News Column

Tour of California Riders Face Grueling Trials in San Jose

May 17, 2013

Elliott Almond

The Amgen Tour of California rolls into San Jose on Friday after five days of intense racing with weary cyclists facing an individual time trial sure to test the sturdiest of heart.

After a surprise shake-up in the standings Thursday during a 115-mile stage from Santa Barbara to Avila Beach, tour favorite Tejay van Garderen of BMC Racing Team has a 42-second lead over Australia's Michael Rogers of Team Saxo-Tinkoff. Colombian climber Janier Acevedo, who led by 12 seconds at the start of the day, is 50 seconds behind in third place.

The shuffle on the leader board came 33 miles from the Stage 5 finish, thanks to RadioShack-Leopard's Jens Voigt, at 41, the oldest rider in the field. He took off in cross winds with van Garderen, Rogers and some other race favorites following him. But Acevedo got caught out of position and couldn't recover.

Voigt, though, wasn't finished. The German made another bold attack near the finish to steal the stage victory. Tyler Farrar of Garmin-Sharp was second in the stage, followed by sprint stars Thor Hushovd of BMC and Peter Sagan of Cannondale Pro Cycling.

Now the question is whether van Garderen can hold off the challengers in one of the defining moments of the tour that ends Sunday in Santa Rosa and includes a climatic finish atop Mount Diablo on Saturday.

The time trial starts on Bailey Avenue and ends 19.6 miles later at Santa Clara County Motorcycle Park. Cyclists have a long,

flat stretch along Santa Teresa Boulevard before encountering an exhausting, twisting climb to the top on Metcalf Road.

Even considering the surprise racing Thursday, the ascent could be the most important mile of the 750-mile race.

"If you don't push hard enough on the flat you will lose too much time, but if you push too hard the final climb is going to eat you alive," said Jim Miller, vice president of athletes for USA Cycling.

"The person who wins that will be the one who can combine the speed and aerodynamics with the brutal effort of a climb," 2012 Olympian Timmy Duggan, Rogers' Saxo-Tinkoff roommate.

The time trial is a race against a clock instead of competitors. It is the one moment of a road race the cyclists are laid to bare.

"They call it the 'race of truth,' " Duggan said. "It's you out there on the road and there is nowhere to hide."

Unlike other stages, competitors are not permitted to help each other with drafting and other ways to conserve energy. They take off in 30-second intervals, with the overall leaders going at the end.

The idea sounds easy: keep a steady pace just below the anaerobic threshold -- in cycling terms, "the red line." If only it were that simple for the tricky course that almost immediately starts with a climb on Bailey Avenue.

U.S. Olympian Evelyn Stevens, one of 15 elite females competing in a women's time trial that starts just before the men's event, said the course has a little bit of everything: rolling hills, a long straightaway, curves, wind and, oh yeah, that leg-burning finish.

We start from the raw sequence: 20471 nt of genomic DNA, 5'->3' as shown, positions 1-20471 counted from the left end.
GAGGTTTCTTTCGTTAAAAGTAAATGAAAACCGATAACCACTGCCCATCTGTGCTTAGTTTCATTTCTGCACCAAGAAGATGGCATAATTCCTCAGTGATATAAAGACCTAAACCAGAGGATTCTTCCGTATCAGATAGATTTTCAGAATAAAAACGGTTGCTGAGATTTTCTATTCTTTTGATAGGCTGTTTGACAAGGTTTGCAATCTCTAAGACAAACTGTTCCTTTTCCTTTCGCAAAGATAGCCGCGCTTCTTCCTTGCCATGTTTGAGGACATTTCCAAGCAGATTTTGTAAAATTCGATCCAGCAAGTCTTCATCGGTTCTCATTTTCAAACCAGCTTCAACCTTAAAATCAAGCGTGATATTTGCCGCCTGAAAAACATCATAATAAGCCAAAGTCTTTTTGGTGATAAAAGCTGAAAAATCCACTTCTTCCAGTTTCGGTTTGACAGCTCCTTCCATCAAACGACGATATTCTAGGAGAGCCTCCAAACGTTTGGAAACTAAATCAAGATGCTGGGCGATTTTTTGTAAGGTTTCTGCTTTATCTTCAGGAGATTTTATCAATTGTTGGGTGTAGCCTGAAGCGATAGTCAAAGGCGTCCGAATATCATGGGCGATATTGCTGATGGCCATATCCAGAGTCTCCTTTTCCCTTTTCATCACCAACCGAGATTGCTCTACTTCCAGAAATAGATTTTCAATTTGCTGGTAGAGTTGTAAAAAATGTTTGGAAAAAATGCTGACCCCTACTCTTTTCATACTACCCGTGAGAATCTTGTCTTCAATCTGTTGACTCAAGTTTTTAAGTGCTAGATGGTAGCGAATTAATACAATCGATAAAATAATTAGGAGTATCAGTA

Stevens, who tested the course a few days before the race, welcomed the climb.

"You just turn off and not think too much," she said.

But those who want to take control of the Tour of California had better spend time strategizing before tackling the course, USA Cycling's Miller suggested.

The favorites probably will break down every mile of the route to figure out when they can push their maximum threshold and when to back off.

"Almost every good time trialist is an AA or AAA type personality -- just obsessive with detail," Miller added. "There are a lot of people who technically should be good at the time trial but it comes down to what's happening between their ears."

Time trials also take special equipment, including tricked out bicycles, clothing, helmets and handlebars. Riders usually pedal in what is known as a tuck position to overcome drag from air flow. Everything is designed to save seconds.

But a specially designed bike for a typical time-trial course is inefficient for the Metcalf climb, which has grades of 10 percent.

"It becomes the domain of a different type of rider, even a different type of bike and strategy," Duggan said.

Stevens, a two-time U.S. time trial champion and world silver medalist in the event, can't wait to see how others handle the climb.

Do they switch bikes at the bottom of Metcalf, costing them 15 seconds to 20 seconds in hopes of making up the difference on the climb?

Racers can't just have a bike waiting for them at the side of the road. They must get a new bike off a support vehicle. Miller doesn't expect anyone to switch to a road bike for the final push but expects some teams to lighten their bicycles to handle the climb.

Duggan, for one, has a simple plan to survive the painful experience.

"I'm going to focus on my breathing and pedaling," he said.

___

(c)2013 the San Jose Mercury News (San Jose, Calif.)

Visit the San Jose Mercury News (San Jose, Calif.) at www.mercurynews.com

Distributed by MCT Information Services




For more stories covering arts and entertainment, please see HispanicBusiness' Arts & Entertainment Channel



Source: Copyright San Jose Mercury News (CA) 2013


Story Tools